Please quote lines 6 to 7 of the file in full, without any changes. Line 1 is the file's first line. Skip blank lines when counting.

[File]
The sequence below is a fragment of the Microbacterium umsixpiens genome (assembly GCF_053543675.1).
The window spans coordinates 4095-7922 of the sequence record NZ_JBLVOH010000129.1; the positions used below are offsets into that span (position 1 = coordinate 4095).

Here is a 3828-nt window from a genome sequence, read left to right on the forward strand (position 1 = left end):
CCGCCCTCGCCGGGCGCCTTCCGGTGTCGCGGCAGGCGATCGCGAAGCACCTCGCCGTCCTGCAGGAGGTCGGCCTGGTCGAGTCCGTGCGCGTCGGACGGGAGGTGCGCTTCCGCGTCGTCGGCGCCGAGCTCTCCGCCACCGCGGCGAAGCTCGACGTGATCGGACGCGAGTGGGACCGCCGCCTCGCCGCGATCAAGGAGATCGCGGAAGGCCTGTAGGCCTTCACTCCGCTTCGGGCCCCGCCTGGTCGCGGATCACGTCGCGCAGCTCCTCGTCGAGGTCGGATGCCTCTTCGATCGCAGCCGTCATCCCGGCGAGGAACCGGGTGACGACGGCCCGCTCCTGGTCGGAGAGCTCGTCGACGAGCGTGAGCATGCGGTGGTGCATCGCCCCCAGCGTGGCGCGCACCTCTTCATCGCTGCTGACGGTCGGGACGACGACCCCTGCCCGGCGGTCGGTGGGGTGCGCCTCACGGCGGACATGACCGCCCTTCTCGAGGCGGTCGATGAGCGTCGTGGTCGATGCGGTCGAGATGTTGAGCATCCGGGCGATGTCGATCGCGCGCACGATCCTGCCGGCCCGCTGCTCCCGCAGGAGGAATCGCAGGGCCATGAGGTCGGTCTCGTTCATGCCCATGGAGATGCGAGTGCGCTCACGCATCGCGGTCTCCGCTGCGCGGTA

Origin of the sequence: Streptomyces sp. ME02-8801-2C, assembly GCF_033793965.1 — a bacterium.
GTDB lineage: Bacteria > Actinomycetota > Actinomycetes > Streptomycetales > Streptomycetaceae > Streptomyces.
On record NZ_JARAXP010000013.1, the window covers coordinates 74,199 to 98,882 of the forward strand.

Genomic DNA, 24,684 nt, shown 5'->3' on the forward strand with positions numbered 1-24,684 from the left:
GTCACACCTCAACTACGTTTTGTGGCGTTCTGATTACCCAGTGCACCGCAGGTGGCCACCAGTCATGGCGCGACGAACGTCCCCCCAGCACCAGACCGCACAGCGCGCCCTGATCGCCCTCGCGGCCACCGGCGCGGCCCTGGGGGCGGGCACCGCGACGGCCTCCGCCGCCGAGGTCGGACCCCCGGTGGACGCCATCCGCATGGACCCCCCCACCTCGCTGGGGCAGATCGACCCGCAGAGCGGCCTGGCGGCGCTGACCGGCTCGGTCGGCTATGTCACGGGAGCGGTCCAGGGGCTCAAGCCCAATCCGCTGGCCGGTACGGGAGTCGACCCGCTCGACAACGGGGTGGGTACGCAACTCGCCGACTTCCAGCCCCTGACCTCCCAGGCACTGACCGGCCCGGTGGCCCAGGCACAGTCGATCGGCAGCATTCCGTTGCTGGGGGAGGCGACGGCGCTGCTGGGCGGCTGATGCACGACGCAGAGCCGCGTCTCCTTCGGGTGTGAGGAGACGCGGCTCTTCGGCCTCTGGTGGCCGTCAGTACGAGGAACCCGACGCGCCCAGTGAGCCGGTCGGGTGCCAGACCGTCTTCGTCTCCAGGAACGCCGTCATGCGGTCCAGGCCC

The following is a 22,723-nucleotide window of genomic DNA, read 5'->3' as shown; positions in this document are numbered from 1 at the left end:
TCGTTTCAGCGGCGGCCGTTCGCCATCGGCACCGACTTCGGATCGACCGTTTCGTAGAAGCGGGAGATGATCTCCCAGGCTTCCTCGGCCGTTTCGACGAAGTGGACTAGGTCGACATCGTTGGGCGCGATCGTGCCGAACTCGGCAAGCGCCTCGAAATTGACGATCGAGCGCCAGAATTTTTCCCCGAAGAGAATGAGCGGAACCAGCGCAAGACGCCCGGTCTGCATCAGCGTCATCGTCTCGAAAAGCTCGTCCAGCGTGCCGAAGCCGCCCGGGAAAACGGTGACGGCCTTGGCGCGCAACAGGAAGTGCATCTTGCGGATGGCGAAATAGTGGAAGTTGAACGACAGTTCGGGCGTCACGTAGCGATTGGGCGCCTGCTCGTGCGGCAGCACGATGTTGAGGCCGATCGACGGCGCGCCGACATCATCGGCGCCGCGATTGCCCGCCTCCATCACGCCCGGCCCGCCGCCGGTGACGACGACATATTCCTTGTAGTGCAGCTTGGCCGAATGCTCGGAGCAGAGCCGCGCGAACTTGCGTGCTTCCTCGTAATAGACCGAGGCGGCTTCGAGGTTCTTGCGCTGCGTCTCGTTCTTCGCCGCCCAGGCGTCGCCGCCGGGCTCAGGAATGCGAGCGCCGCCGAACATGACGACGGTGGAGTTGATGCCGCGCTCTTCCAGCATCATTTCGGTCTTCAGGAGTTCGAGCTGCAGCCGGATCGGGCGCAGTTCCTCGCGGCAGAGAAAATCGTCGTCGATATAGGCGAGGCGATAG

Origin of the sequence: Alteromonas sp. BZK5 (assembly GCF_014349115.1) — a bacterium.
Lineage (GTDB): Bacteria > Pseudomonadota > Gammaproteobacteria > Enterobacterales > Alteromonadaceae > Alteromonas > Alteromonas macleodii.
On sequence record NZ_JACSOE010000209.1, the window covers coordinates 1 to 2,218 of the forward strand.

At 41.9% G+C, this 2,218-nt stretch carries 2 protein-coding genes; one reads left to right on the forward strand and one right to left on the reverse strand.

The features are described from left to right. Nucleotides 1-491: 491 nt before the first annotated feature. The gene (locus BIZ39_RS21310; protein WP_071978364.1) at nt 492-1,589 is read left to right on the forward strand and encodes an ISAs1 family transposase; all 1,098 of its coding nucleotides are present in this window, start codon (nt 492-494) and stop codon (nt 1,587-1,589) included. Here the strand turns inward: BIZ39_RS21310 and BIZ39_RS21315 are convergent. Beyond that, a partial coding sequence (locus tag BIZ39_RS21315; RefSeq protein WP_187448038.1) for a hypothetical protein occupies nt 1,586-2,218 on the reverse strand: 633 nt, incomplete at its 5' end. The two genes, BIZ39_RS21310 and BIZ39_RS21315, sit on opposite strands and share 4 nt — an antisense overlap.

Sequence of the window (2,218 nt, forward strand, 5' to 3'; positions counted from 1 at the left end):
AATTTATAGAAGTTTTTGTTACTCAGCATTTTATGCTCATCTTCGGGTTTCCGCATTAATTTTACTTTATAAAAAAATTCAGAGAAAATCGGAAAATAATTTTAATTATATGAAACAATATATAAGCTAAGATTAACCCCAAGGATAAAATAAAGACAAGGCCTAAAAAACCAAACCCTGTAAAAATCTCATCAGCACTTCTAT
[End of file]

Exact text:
GTDB lineage: Bacteria > Actinomycetota > Actinomycetes > Streptomycetales > Streptomycetaceae > Streptomyces.
On record NZ_JARAXP010000013.1, the window covers coordinates 74,199 to 98,882 of the forward strand.